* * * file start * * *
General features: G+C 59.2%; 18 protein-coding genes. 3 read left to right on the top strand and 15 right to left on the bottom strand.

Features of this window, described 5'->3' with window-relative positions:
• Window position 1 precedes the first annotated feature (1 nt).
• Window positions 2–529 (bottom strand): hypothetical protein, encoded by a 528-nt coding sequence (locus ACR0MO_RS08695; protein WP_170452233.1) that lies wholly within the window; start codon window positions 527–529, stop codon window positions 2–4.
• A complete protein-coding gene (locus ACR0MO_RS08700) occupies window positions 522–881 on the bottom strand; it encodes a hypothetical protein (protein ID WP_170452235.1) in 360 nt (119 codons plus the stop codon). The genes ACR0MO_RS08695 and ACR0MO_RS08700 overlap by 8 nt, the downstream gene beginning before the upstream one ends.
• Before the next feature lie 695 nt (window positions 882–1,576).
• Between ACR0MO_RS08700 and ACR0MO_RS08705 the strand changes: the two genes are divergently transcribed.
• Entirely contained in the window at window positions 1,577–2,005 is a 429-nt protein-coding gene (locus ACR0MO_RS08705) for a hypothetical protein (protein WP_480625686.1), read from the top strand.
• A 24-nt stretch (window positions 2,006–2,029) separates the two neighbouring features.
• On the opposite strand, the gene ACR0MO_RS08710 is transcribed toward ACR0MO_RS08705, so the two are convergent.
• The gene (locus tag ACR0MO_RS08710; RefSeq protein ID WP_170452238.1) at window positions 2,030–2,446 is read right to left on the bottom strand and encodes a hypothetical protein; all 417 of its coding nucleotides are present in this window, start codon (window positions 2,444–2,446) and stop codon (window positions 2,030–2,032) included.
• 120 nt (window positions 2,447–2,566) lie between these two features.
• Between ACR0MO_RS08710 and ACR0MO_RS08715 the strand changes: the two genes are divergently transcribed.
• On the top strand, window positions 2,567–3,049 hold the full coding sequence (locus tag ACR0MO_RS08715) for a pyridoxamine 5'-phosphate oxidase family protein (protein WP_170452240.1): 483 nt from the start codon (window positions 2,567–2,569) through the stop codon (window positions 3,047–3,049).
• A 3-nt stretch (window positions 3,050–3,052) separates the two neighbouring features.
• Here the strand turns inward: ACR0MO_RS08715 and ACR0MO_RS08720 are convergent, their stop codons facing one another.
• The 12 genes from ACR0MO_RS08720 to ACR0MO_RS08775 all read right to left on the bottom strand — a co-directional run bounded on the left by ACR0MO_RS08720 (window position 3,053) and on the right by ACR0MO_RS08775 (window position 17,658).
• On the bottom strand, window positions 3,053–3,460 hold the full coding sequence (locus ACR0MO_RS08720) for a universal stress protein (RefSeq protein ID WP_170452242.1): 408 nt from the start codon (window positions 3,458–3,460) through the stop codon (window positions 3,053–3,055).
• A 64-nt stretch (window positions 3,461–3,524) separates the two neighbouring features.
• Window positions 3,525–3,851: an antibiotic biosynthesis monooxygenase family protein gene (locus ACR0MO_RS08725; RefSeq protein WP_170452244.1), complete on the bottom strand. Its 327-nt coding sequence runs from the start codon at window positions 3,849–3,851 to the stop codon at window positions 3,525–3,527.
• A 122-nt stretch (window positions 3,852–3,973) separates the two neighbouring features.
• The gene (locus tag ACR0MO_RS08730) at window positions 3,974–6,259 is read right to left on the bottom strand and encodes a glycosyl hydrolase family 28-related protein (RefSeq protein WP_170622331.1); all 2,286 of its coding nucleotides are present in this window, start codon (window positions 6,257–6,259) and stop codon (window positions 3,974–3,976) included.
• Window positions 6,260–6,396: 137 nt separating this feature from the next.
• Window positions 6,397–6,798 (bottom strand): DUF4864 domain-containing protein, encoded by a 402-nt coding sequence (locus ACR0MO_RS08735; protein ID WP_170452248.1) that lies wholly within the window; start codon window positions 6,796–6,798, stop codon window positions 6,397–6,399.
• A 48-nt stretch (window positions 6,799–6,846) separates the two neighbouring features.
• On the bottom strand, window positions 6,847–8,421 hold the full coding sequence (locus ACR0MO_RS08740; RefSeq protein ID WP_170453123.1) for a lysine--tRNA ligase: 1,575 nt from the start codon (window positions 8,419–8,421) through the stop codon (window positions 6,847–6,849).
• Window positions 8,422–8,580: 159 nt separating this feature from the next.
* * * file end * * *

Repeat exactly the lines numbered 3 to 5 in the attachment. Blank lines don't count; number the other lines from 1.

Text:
• Window position 1 precedes the first annotated feature (1 nt).
• Window positions 2–529 (bottom strand): hypothetical protein, encoded by a 528-nt coding sequence (locus ACR0MO_RS08695; protein WP_170452233.1) that lies wholly within the window; start codon window positions 527–529, stop codon window positions 2–4.
• A complete protein-coding gene (locus ACR0MO_RS08700) occupies window positions 522–881 on the bottom strand; it encodes a hypothetical protein (protein ID WP_170452235.1) in 360 nt (119 codons plus the stop codon). The genes ACR0MO_RS08695 and ACR0MO_RS08700 overlap by 8 nt, the downstream gene beginning before the upstream one ends.